Top Palestinian negotiator Saeb Erekat, who last week criticized the US for allowing Israeli settlement construction to continue unabated by offering only silence on the issue, also said the Palestinians are still “committed” to a US initiative.

On Sunday, during a meeting with the speaker of the Jordanian parliament and heads of parliamentary committees, Abdullah had stressed the importance of American participation in the peace process.

“The future of the Palestinian issue is at stake and reaching a solution is becoming more difficult. There will be no breakthrough in the peace process if there is no American commitment to support a solution to the Palestinian issue,” he said.

Prime Minister Benjamin Netanyahu on July 25, 2017 meets with security guard 'Ziv,' who shot dead two Jordanians as he was being stabbed by one of them at the Israeli Embassy compound in Amman on July 23. (Haim Zach/GPO)
Prime Minister Benjamin Netanyahu on July 25, 2017 meets with security guard ‘Ziv,’ who shot dead two Jordanians as he was being stabbed by one of them at the Israeli Embassy compound in Amman on July 23. (Haim Zach/GPO)

Ties between Jordan and Israel have been strained by an incident in July that saw an Israeli guard at the embassy compound in Amman shoot dead two Jordanian men, one of whom had attacked him with a screwdriver.

When Netanyahu warmly greeted the guard upon his return to Israel, Abdullah said there would be diplomatic consequences. He said that Jordan was “infuriated” by the matter, calling it “unacceptable and provocative behavior.”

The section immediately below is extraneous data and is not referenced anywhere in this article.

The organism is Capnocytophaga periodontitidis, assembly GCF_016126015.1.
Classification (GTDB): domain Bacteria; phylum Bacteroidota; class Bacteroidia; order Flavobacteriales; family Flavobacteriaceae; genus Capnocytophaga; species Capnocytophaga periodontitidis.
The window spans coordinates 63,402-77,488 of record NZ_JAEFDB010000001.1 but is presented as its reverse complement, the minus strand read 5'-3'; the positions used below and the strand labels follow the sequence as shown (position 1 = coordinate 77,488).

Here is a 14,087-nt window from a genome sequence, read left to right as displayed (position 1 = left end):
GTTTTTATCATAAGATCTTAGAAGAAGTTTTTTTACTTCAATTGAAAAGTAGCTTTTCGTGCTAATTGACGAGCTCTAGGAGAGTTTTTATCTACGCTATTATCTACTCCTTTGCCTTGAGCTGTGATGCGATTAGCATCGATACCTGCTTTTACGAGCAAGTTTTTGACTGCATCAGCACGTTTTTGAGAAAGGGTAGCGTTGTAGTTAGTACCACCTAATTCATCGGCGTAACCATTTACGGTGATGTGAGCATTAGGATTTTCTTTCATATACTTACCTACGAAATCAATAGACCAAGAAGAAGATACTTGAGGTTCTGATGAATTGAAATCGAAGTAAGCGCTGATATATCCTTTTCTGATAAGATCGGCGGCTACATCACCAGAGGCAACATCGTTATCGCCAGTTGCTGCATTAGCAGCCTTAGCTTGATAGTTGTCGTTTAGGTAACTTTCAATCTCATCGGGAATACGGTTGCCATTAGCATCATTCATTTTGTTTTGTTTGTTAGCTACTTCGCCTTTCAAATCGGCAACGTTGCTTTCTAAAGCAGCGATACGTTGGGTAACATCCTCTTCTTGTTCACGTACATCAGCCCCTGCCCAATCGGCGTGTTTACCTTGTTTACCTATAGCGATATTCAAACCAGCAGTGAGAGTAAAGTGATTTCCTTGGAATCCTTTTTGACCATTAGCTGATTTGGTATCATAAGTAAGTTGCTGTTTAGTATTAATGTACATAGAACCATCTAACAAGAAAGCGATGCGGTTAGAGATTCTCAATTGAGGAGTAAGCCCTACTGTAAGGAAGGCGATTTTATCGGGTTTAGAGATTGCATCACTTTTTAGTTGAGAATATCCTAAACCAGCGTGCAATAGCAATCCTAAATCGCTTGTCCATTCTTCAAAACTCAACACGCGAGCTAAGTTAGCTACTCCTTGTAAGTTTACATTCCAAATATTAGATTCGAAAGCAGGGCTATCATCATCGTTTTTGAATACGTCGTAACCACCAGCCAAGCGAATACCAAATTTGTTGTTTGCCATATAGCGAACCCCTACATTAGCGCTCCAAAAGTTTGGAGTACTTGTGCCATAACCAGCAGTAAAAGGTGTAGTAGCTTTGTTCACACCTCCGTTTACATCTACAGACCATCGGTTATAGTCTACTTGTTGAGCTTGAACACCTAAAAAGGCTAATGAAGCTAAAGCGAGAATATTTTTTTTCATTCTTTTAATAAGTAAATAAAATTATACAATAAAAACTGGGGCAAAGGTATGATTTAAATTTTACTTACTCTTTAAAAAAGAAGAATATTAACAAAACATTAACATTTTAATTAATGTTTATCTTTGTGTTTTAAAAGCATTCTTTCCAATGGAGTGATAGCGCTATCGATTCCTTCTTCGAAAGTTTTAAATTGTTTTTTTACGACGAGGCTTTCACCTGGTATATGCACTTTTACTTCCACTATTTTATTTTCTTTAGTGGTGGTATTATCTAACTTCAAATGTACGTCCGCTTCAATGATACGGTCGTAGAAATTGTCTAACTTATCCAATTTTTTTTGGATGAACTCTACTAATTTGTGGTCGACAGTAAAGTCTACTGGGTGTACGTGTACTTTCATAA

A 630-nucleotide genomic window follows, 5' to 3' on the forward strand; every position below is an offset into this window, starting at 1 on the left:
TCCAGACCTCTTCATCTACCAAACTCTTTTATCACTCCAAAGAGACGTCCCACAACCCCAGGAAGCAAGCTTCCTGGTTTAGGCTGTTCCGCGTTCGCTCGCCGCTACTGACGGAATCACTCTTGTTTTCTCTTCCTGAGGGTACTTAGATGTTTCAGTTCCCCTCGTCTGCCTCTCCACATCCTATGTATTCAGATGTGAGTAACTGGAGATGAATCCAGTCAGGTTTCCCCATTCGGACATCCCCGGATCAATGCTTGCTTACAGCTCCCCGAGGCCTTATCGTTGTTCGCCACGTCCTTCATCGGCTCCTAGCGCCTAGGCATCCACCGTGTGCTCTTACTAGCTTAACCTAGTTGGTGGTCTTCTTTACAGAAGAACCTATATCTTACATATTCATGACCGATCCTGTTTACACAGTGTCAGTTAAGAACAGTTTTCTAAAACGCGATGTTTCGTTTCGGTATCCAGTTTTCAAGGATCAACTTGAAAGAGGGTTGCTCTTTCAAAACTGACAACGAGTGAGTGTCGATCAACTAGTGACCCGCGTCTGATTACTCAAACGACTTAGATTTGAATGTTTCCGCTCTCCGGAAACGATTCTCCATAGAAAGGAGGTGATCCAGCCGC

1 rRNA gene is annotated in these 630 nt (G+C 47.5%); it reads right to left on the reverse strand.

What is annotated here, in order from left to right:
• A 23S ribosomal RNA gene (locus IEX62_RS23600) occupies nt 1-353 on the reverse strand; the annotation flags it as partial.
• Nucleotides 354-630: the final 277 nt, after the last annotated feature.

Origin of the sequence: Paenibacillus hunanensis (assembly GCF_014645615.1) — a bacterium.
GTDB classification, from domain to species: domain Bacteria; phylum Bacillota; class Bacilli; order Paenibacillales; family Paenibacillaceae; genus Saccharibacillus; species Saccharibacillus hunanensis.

Jordan, which signed a peace treaty with Israel in 1994, has yet to allow Israeli Ambassador Einat Schlein to return to her posting along with the rest of the embassy’s staff, all of whom left the country, according to a report in the Jordanian al-Ghad daily.

The PA’s official news outlet Wafa reported that Jordan did not coordinate the king’s visit to Ramallah with Jerusalem, in a show of “anger” toward Israel.

Jordan, PA form joint Al-Aqsa crisis group

Jordan was a key player in efforts to calm tensions after Israel installed metal detectors and other security measures at the Temple Mount following a July 14 terror attack there in which three Arab Israelis shot dead two police officers using guns they had smuggled into the holy site. The new Israeli measures, which Israel eventually reversed, prompted the Waqf Islamic Trust, a Jordanian government body that administers the site, to announce a boycott that devolved into daily clashes between Palestinians and Israeli forces.

During their meeting, Abbas praised Abdullah’s role during a Temple Mount crisis, according to the Petra report.

The two sides agreed to form a joint task force that would learn the lessons of the last crisis and prepare for possible conflict at the Temple Mount in the future.

Thousands of Muslim worshipers participate in evening prayers outside the Lions Gate in the Old City of Jerusalem, refusing to enter the Temple Mount enclosure to reach the Al-Aqsa Mosque inside, July 25, 2017. (Dov Lieber /Times of Israel)
Thousands of Muslim worshipers participate in evening prayers outside the Lions Gate in the Old City of Jerusalem, refusing to enter the Temple Mount enclosure to reach the Al-Aqsa Mosque inside, July 25, 2017. (Dov Lieber /Times of Israel)

Palestinian Authority Foreign Minister Riyad al-Maliki told journalists after the two-hour meeting between Abdullah and Abbas that “we evaluated the experience and are preparing for future actions that we expect from Israel and from the person of Israeli Prime Minister Netanyahu,” he said, according to the PA’s official news site Wafa.

“It was agreed to form a joint crisis team, which will continue to assess the past phase and its lessons, and to assess any challenges we may face at the Al-Aqsa Mosque,” he added.